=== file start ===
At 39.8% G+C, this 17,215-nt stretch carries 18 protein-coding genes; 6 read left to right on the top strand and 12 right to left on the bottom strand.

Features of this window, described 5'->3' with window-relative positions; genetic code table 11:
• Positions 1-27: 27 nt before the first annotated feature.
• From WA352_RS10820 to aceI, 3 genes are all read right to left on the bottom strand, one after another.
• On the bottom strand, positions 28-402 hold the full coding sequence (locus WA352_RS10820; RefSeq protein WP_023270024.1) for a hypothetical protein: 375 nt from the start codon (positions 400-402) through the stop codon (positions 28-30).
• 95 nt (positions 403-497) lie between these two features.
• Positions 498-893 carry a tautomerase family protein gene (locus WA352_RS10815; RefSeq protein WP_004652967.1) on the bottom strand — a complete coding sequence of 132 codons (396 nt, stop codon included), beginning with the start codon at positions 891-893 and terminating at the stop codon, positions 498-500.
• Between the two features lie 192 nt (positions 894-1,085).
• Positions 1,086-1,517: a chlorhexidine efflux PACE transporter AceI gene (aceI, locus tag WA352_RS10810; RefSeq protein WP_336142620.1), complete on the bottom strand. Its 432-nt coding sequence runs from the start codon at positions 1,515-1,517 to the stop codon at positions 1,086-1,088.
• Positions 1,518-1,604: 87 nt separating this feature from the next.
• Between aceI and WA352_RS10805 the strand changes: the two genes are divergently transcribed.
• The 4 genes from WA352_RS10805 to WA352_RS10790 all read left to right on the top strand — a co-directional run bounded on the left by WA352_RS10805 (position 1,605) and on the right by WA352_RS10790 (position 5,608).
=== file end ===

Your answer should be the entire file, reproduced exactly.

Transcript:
At 39.8% G+C, this 17,215-nt stretch carries 18 protein-coding genes; 6 read left to right on the top strand and 12 right to left on the bottom strand.

Features of this window, described 5'->3' with window-relative positions; genetic code table 11:
• Positions 1-27: 27 nt before the first annotated feature.
• From WA352_RS10820 to aceI, 3 genes are all read right to left on the bottom strand, one after another.
• On the bottom strand, positions 28-402 hold the full coding sequence (locus WA352_RS10820; RefSeq protein WP_023270024.1) for a hypothetical protein: 375 nt from the start codon (positions 400-402) through the stop codon (positions 28-30).
• 95 nt (positions 403-497) lie between these two features.
• Positions 498-893 carry a tautomerase family protein gene (locus WA352_RS10815; RefSeq protein WP_004652967.1) on the bottom strand — a complete coding sequence of 132 codons (396 nt, stop codon included), beginning with the start codon at positions 891-893 and terminating at the stop codon, positions 498-500.
• Between the two features lie 192 nt (positions 894-1,085).
• Positions 1,086-1,517: a chlorhexidine efflux PACE transporter AceI gene (aceI, locus tag WA352_RS10810; RefSeq protein WP_336142620.1), complete on the bottom strand. Its 432-nt coding sequence runs from the start codon at positions 1,515-1,517 to the stop codon at positions 1,086-1,088.
• Positions 1,518-1,604: 87 nt separating this feature from the next.
• Between aceI and WA352_RS10805 the strand changes: the two genes are divergently transcribed.
• The 4 genes from WA352_RS10805 to WA352_RS10790 all read left to right on the top strand — a co-directional run bounded on the left by WA352_RS10805 (position 1,605) and on the right by WA352_RS10790 (position 5,608).